is significantly different than another suggests that there is a big difference
between the two proportions and statistical significance is often associated
with “bigness” of a result.

People often
think that if the difference between two numbers is significant it must be
large and therefore must be considered in the analysis. It is suggested that when comparing numbers,
two types of significance should be considered:
*statistical significance *and* practical significance*. By understanding the difference between
statistical and practical significance, we can avoid the pitfall that many in
the research industry make.

What does
statistical significance mean? A
significance level of, say, 95% merely implies that there is a 5% chance of accepting
something as being true based on the sample when in the population it might be
false. The statistical significance of
an observed difference depends on two main factors: the sample size and the magnitude of the
difference observed in the samples.

For example,
let’s say we do a significance test between two groups of people who are
exposed to a product concept and find a 20-point difference between Group A
(65% acceptance) and Group B (45%). Is
the difference statistically significant?
Despite the large magnitude of the difference (20 points), its
statistical significance will depend on the sample size. According to statistical theory, we need a
sample size of about 50 or more people in each of the groups for the difference
to be statistically significant at the 95% level of confidence. If we meet the sample size requirement, then
the difference of 20 points will be statistically significant at the 95% level
of confidence.

What does
this really mean? Many marketers will
look at this result and conclude that since there is a 20-point difference and
the difference is statistically significant, there must be a big difference
between Groups A and B. In reality, if
we had done a census (i.e., surveyed the entire population) instead of
surveying a sample, the difference between Group A and Group B may have turned
out to be smaller. In other words, what
this result tells us is merely this:
given our particular sample size, there is a 5% chance that in the
population represented by this sample, the proportions for Group A and Group B
are not different. That’s all!

Statistical
significance does not tell us anything about how big the difference is. It only tells us the probability with which a
difference found in the sample would not be found in the population. Thus, for this case, statistical significance
would allow us to conclude that there is only a 5% chance that in the
population the proportion of Group A favoring the product is not higher than
Group B; we are taking a 5% risk of concluding a difference exists when there
may not be any such difference. If this
difference were significant at the 99% level of confidence, it would not have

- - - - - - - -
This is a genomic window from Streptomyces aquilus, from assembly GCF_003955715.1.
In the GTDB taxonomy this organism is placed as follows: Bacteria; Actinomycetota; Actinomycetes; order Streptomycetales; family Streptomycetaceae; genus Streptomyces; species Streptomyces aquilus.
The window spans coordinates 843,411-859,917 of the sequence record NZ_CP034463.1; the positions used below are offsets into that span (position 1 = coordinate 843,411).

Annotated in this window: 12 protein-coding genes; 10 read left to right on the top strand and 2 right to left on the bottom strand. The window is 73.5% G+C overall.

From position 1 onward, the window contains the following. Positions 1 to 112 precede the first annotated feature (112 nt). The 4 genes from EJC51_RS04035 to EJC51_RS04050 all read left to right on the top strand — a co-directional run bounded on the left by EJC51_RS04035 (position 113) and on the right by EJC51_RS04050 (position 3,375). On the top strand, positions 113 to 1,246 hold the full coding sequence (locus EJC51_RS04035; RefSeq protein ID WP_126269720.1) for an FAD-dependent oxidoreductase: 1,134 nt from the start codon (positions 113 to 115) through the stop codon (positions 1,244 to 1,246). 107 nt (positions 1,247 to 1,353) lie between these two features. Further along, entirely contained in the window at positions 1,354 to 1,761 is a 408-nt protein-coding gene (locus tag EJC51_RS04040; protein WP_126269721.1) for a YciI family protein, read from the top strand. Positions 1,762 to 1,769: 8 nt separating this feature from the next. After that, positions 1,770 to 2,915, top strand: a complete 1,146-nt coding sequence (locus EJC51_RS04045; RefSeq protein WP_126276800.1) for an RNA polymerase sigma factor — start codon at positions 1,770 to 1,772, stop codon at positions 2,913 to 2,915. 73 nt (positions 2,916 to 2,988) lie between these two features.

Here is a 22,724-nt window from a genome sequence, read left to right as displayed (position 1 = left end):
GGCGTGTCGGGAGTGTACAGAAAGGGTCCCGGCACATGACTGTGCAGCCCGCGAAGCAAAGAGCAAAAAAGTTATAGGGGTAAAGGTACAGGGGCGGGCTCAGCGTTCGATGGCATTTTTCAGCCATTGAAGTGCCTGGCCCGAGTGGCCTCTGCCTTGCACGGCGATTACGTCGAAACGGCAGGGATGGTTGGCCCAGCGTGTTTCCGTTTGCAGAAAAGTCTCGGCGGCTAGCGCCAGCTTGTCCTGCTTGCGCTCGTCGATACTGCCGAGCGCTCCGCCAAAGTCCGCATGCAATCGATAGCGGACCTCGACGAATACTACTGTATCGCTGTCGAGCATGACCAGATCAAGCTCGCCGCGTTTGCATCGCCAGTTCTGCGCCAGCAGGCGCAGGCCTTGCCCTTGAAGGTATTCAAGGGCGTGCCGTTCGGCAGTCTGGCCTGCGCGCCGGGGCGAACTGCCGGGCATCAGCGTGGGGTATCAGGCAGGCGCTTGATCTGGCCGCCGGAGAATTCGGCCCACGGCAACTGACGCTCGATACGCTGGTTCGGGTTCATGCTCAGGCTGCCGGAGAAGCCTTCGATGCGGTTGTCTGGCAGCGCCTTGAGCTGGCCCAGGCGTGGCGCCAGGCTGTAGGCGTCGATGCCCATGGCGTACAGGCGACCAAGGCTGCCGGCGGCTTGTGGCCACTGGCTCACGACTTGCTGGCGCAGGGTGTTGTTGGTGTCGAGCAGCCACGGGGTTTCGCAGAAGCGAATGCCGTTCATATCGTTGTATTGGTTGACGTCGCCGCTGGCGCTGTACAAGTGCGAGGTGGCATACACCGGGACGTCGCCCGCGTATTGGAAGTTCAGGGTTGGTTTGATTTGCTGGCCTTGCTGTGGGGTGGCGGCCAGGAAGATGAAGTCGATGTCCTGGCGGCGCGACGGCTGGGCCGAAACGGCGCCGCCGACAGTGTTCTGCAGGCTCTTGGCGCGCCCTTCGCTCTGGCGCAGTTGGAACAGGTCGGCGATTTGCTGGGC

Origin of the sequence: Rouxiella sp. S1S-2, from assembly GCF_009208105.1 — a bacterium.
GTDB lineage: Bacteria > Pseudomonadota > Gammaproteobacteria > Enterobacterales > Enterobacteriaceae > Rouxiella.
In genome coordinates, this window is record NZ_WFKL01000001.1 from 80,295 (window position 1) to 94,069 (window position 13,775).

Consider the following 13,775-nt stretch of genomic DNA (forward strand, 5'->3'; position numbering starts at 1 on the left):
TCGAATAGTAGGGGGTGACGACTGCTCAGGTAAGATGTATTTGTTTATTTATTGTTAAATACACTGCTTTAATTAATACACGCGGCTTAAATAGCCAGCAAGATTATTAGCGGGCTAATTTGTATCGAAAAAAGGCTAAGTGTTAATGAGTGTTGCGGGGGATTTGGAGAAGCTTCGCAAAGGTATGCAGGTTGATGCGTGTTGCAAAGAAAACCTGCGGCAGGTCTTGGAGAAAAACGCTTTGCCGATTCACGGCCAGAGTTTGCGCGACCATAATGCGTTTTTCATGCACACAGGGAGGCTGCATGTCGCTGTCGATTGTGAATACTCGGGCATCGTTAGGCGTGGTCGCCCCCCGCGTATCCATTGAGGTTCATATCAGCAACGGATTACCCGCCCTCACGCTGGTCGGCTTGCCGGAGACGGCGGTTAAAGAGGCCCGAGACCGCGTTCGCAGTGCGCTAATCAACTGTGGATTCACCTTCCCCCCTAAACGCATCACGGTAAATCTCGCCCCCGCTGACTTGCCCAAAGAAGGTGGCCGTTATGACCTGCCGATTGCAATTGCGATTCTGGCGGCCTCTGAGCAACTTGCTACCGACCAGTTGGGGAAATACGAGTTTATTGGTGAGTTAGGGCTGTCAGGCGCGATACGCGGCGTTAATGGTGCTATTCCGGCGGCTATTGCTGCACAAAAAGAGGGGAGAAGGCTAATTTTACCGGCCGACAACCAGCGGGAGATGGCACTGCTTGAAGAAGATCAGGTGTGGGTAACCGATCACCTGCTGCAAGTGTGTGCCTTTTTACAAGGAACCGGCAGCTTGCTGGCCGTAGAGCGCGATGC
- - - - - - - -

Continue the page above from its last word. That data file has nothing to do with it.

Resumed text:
become larger. It would only mean that
there is a 1% chance that the difference observed in the sample would not be
observed in the population. Thus, we are
only taking a 1% risk.

#####

**Practical Significance**
From a
marketing perspective, the statistically significant difference of 20 points
may be meaningful or meaningless. It all depends on our research objectives and
resources. If it costs millions of
dollars to reach each additional percentage of the market, we may decide to
funnel resources toward Group A since it has a higher acceptance rate. In this case, the difference may be termed a
“big” difference because (a) we are reasonably sure (95% or 99% sure) that the
difference observed in our sample also exists in the population and (b) each
percentage of difference is worth millions of dollars to the client. Thus, statistical significance should not be
used to decide how big a difference is but merely to ascertain our confidence
in generalizing the results from our sample to the population.

In another
situation, the same difference may be ignored despite the fact that it may be
statistically significant. For instance,
if the marketing costs are so low that it makes sense to market to both groups,
we can ignore the difference (even though it is significant) and treat both
groups as if they were the same. We may
choose to market to both groups as if they had similar acceptance rates (even
though our statistical test was significant).

The logic is
the following: although we can be 95%
sure that the difference observed exists in the population, given the marketing
scenario, the difference is not meaningful. Thus, the relevance of a statistically
significant difference should be determined based on practical criteria
including the absolute value of the difference, marketing objectives, strategy,
and so forth. The mere presence of a
statistical significance does not necessarily imply that the difference is
large or that it is of noteworthy importance.